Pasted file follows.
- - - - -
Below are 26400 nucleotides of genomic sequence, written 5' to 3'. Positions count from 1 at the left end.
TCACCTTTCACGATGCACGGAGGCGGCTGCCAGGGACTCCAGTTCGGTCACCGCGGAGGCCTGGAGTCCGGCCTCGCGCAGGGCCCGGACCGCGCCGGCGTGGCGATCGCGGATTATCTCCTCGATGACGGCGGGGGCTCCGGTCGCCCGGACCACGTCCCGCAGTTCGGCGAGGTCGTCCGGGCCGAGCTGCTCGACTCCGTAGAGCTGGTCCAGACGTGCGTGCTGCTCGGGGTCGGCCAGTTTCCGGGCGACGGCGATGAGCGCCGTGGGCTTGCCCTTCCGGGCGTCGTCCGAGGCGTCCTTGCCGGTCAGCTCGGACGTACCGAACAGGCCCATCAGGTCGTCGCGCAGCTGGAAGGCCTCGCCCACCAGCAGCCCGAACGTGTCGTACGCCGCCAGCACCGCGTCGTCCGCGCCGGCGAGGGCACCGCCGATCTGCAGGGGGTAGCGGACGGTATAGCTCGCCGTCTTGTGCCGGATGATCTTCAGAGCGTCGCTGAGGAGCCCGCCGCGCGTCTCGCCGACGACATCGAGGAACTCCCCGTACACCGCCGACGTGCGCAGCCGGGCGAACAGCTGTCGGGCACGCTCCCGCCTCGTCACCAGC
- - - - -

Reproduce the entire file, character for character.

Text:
Below are 26400 nucleotides of genomic sequence, written 5' to 3'. Positions count from 1 at the left end.
TCACCTTTCACGATGCACGGAGGCGGCTGCCAGGGACTCCAGTTCGGTCACCGCGGAGGCCTGGAGTCCGGCCTCGCGCAGGGCCCGGACCGCGCCGGCGTGGCGATCGCGGATTATCTCCTCGATGACGGCGGGGGCTCCGGTCGCCCGGACCACGTCCCGCAGTTCGGCGAGGTCGTCCGGGCCGAGCTGCTCGACTCCGTAGAGCTGGTCCAGACGTGCGTGCTGCTCGGGGTCGGCCAGTTTCCGGGCGACGGCGATGAGCGCCGTGGGCTTGCCCTTCCGGGCGTCGTCCGAGGCGTCCTTGCCGGTCAGCTCGGACGTACCGAACAGGCCCATCAGGTCGTCGCGCAGCTGGAAGGCCTCGCCCACCAGCAGCCCGAACGTGTCGTACGCCGCCAGCACCGCGTCGTCCGCGCCGGCGAGGGCACCGCCGATCTGCAGGGGGTAGCGGACGGTATAGCTCGCCGTCTTGTGCCGGATGATCTTCAGAGCGTCGCTGAGGAGCCCGCCGCGCGTCTCGCCGACGACATCGAGGAACTCCCCGTACACCGCCGACGTGCGCAGCCGGGCGAACAGCTGTCGGGCACGCTCCCGCCTCGTCACCAGC